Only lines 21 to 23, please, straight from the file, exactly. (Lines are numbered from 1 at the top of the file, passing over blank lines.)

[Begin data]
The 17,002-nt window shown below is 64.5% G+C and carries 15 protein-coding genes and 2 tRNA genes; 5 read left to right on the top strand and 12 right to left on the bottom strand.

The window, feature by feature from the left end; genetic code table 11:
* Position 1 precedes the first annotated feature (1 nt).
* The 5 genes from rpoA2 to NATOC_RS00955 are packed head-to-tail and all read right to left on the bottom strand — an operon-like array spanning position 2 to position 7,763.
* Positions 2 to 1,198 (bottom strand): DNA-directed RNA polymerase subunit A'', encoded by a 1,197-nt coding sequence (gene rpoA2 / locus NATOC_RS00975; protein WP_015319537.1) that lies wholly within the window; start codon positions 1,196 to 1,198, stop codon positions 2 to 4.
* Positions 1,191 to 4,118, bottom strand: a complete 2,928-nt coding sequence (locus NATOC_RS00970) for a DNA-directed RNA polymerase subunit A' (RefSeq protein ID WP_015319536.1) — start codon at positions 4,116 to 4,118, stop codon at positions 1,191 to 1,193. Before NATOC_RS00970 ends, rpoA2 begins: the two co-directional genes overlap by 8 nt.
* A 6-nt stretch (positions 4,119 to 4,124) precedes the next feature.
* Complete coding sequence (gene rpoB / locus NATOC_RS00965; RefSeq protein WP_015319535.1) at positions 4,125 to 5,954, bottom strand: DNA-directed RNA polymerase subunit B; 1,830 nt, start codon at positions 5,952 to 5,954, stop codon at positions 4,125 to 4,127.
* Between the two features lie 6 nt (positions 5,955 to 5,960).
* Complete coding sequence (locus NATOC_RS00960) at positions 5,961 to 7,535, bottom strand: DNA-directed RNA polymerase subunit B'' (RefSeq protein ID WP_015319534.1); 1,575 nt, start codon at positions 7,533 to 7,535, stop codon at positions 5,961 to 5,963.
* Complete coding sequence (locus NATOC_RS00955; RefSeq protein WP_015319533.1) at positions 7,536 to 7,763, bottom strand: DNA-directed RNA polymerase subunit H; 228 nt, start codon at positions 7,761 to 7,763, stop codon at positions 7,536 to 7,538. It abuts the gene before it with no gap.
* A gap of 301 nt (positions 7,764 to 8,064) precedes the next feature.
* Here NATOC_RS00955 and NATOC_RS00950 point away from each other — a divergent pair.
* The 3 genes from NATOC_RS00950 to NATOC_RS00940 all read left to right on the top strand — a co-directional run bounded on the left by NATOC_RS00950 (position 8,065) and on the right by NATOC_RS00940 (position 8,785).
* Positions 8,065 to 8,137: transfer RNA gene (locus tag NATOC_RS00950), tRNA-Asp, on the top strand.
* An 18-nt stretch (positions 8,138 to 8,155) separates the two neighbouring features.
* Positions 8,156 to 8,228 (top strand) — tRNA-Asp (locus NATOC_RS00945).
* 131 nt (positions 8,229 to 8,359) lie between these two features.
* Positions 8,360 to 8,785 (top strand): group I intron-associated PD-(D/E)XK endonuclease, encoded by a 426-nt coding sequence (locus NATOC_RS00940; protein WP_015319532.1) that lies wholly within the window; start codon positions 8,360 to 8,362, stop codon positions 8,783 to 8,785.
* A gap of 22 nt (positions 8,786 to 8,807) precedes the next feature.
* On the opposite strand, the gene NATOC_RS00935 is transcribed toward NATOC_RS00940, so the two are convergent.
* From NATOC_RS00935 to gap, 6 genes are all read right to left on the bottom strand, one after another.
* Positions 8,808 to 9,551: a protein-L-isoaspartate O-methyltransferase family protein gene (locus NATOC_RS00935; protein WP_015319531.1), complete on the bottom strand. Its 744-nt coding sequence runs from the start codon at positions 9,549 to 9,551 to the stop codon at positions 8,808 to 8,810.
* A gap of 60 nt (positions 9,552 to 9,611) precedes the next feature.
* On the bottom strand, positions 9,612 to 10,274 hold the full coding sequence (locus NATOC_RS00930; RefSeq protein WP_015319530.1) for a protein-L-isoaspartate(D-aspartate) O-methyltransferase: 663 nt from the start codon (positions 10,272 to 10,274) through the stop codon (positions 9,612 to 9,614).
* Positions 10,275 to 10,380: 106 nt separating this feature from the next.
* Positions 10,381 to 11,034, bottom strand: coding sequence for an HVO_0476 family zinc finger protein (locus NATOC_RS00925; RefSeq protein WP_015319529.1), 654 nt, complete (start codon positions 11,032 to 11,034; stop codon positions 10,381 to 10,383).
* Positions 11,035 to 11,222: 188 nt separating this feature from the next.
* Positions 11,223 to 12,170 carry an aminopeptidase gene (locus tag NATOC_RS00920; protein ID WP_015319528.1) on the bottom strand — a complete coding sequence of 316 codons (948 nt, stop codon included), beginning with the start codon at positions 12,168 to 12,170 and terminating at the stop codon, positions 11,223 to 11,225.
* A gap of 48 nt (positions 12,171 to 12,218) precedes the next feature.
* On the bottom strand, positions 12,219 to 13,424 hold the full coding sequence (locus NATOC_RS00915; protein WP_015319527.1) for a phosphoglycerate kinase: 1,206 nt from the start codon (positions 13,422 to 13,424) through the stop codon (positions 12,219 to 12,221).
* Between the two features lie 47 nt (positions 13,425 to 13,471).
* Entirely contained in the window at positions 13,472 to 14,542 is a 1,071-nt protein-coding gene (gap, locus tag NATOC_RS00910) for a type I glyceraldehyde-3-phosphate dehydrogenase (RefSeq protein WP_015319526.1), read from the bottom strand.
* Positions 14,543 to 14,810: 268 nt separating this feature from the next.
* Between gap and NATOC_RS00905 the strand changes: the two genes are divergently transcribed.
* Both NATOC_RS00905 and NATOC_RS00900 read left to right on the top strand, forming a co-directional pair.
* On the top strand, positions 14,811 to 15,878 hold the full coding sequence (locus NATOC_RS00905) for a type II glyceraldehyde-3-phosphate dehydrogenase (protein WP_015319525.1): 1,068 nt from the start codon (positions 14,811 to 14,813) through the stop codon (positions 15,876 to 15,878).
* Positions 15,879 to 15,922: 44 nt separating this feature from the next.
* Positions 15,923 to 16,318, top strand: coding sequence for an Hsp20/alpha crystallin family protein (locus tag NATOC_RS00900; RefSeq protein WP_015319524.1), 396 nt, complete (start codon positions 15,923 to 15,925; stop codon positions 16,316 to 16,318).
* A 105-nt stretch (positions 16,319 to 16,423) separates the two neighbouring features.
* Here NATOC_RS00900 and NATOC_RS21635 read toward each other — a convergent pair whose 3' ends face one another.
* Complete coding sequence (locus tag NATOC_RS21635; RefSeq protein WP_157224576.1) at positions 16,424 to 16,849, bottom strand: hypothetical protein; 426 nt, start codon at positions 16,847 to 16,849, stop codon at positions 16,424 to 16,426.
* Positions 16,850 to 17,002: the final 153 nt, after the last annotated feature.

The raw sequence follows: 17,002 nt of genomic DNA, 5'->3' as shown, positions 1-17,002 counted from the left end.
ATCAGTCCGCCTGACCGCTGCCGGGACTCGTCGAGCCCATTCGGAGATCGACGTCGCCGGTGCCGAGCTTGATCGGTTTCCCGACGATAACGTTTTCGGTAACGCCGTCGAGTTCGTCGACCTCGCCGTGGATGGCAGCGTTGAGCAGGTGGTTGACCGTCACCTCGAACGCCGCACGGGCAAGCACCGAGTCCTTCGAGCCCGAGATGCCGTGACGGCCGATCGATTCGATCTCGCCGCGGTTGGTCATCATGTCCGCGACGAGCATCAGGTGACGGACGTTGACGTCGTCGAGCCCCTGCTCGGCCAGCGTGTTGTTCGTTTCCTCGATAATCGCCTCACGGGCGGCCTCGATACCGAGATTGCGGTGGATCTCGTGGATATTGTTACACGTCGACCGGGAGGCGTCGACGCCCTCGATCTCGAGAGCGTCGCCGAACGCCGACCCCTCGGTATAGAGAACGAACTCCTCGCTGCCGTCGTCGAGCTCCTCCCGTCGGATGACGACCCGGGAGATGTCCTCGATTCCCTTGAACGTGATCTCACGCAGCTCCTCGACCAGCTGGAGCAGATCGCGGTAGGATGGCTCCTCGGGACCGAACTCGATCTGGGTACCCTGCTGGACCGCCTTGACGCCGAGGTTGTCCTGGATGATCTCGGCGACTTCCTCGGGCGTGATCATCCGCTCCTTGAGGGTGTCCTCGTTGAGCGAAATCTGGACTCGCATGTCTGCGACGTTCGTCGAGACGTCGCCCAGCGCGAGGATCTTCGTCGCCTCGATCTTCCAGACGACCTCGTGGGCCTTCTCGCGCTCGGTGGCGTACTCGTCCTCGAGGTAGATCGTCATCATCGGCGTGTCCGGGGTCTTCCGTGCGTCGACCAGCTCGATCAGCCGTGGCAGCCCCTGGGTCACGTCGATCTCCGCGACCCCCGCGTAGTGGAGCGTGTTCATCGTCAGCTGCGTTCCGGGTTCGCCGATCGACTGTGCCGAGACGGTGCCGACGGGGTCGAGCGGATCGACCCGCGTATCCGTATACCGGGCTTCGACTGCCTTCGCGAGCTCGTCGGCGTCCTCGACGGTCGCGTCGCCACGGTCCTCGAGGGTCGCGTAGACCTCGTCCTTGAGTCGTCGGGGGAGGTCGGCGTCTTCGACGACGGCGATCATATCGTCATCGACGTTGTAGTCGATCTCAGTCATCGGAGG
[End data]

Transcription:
* On the opposite strand, the gene NATOC_RS00935 is transcribed toward NATOC_RS00940, so the two are convergent.
* From NATOC_RS00935 to gap, 6 genes are all read right to left on the bottom strand, one after another.
* Positions 8,808 to 9,551: a protein-L-isoaspartate O-methyltransferase family protein gene (locus NATOC_RS00935; protein WP_015319531.1), complete on the bottom strand. Its 744-nt coding sequence runs from the start codon at positions 9,549 to 9,551 to the stop codon at positions 8,808 to 8,810.